Kevin Jerome Everson
United States, 70 min

Cinnamon offers an insight into the world of American drag racing from an African-American point of view. The mechanic John Bowles, an expert and wise veteran of the scene, collaborates with Erin, a female driver who works as a bank teller during the week. Together they try to find the perfect way to make a car work.
Cinnamon offers an insight into the world of American drag racing from an Afro-American point of view. The mechanic John Bowles, an expert and wise veteran of the scene, collaborates with Erin, a female driver who works as a bank teller during the week. Their relationship is based on a shared reiteration of small gestures. The mechanic studies the car to adjust it to the girl’s driving style, while Erin tries to focus on the start, because “there are drivers who give everything at the start, and others who give everything at the arrival”. The relationship between the two is watched as if it were a dialogue based on a shared code, a sort of musical bond where the mechanic tries to have his music executed by the pilot. When Erin finally starts, her car darts into the horizon. The camera does not move. It has fulfilled its job. Cinnamon is a metaphysical reflection on the relationship between human and car on a par with Monte Hellmann’s Two Lane Blacktop. The short Chevelle, on the other hand, explores the systematic destruction of several automobiles at the end of the consumer cycle. The action of systematic destruction is a work too, in a society that does not build anything anymore. What’s more, the film also constitutes a very strong comment about the crisis that has affected the US car industry. Thus this poignant short becomes a requiem for the American industrial society where the human element remains outside the frame of the picture. The machine that films is alone with the machines that are being crushed and reduced to almost unwilling and bizarre objects of found art. The importance and the centrality of car culture has rarely if ever been addressed more precisely and more strongly than in these two films. Everson composes a soulful minimalistic tune that hauntingly reveals the loneliness of the human in a landscape filled with objects that have lost their value and meaning.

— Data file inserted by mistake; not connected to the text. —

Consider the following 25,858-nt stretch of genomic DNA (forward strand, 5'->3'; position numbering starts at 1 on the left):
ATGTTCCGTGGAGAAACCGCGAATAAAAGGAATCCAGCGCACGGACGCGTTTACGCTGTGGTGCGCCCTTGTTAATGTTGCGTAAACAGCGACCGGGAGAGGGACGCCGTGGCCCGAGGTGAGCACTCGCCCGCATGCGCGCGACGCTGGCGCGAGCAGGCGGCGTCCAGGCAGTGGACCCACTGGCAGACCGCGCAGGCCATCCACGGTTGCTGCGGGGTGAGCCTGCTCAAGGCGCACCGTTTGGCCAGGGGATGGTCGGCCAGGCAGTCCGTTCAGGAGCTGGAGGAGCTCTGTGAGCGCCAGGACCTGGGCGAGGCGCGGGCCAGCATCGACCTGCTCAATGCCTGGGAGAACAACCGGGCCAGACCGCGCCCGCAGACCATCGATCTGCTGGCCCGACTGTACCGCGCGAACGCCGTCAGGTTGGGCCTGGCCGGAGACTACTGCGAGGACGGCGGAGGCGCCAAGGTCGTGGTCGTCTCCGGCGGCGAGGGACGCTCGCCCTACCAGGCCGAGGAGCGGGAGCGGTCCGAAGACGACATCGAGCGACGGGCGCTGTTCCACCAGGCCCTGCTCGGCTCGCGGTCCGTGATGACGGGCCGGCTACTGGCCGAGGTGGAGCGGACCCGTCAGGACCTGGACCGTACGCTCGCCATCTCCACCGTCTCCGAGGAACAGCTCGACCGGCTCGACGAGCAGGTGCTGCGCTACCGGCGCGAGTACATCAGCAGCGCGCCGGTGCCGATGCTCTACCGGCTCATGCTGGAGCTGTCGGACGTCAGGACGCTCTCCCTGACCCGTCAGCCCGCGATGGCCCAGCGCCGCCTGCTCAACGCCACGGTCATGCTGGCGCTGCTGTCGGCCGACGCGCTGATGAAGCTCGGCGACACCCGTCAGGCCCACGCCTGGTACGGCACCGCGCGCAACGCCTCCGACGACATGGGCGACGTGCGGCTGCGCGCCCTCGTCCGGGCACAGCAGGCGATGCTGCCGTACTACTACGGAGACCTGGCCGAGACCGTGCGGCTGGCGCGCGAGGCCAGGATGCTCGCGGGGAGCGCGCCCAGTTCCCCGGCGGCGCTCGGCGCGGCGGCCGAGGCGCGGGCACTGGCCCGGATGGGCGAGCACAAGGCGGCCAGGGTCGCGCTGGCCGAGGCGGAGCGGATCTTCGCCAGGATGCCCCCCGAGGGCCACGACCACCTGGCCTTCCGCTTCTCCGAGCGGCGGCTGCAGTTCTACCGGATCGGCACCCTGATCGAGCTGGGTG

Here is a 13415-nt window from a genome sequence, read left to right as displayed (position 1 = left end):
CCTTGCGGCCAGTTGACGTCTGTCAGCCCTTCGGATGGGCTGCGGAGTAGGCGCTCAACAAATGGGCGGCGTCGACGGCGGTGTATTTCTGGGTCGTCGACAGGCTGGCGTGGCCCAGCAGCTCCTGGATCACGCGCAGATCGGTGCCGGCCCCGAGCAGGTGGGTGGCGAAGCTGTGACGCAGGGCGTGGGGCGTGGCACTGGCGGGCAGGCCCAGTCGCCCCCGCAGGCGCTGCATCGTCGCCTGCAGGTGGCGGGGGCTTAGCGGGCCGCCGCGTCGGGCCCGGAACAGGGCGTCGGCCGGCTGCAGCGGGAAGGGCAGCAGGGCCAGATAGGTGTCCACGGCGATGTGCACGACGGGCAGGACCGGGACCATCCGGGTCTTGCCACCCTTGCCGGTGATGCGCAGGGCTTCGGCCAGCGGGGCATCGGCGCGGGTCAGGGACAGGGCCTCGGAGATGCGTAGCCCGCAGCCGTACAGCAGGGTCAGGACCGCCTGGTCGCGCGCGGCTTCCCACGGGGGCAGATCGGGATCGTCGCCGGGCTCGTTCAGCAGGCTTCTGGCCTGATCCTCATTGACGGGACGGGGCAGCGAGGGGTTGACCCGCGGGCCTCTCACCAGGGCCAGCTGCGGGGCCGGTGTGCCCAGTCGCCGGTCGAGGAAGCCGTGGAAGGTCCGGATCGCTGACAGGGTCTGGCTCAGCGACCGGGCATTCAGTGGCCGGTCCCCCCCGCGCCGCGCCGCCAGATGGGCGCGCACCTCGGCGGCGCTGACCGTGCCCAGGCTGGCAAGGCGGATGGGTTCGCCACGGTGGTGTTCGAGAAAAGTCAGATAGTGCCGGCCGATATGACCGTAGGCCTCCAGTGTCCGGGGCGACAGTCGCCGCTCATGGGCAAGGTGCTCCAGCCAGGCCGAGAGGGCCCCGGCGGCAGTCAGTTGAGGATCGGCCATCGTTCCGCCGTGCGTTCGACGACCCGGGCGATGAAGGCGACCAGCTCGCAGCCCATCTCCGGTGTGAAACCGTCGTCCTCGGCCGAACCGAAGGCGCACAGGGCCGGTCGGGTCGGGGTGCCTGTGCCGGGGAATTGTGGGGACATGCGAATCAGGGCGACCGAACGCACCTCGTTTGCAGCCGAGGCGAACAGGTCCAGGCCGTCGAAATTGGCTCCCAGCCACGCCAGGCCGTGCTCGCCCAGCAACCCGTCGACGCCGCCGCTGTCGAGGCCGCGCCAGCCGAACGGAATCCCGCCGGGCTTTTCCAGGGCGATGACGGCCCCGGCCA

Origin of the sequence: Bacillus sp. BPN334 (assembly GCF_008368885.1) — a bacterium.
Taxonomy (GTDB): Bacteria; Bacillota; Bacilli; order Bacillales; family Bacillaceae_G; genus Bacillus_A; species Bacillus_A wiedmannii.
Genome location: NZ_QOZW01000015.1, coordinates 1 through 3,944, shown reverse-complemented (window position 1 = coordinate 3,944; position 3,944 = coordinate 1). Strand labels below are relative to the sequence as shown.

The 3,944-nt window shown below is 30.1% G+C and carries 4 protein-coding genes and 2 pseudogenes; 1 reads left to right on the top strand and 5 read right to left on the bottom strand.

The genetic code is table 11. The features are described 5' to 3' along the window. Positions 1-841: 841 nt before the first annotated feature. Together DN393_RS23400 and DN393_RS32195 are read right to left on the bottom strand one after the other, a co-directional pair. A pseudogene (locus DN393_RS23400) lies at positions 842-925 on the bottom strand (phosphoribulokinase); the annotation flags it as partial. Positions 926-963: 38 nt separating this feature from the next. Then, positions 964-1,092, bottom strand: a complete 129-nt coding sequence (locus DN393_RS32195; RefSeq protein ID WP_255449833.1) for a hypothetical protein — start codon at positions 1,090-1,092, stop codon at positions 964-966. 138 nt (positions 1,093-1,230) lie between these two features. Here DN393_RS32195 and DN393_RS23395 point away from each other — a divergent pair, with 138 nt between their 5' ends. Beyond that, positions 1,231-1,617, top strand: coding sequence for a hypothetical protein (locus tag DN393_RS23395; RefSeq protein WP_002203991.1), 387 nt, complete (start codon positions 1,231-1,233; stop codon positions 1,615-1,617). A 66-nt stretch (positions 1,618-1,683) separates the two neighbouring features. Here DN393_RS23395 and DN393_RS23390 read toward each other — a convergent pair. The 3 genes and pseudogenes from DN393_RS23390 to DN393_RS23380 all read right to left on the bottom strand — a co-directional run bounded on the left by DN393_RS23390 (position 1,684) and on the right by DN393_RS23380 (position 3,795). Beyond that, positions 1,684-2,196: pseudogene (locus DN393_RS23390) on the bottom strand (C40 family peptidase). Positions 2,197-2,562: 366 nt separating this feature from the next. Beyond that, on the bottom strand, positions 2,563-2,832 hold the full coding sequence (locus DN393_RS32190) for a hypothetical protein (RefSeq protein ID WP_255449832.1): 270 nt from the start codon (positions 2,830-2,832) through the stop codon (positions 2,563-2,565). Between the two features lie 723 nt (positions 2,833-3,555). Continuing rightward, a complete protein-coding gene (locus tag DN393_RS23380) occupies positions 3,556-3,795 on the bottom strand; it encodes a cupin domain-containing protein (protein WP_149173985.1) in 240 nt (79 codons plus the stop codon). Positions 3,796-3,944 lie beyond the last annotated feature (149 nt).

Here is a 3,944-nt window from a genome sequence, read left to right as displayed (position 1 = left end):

Giona A. Nazzaro

Trailer

Duration
70 min
Year
2006
Country
United States
Section
Atelier Kevin Jerome Everson
Language
English
Production
Kevin Jerome Everson

Atelier Kevin Jerome Everson

→ All the Films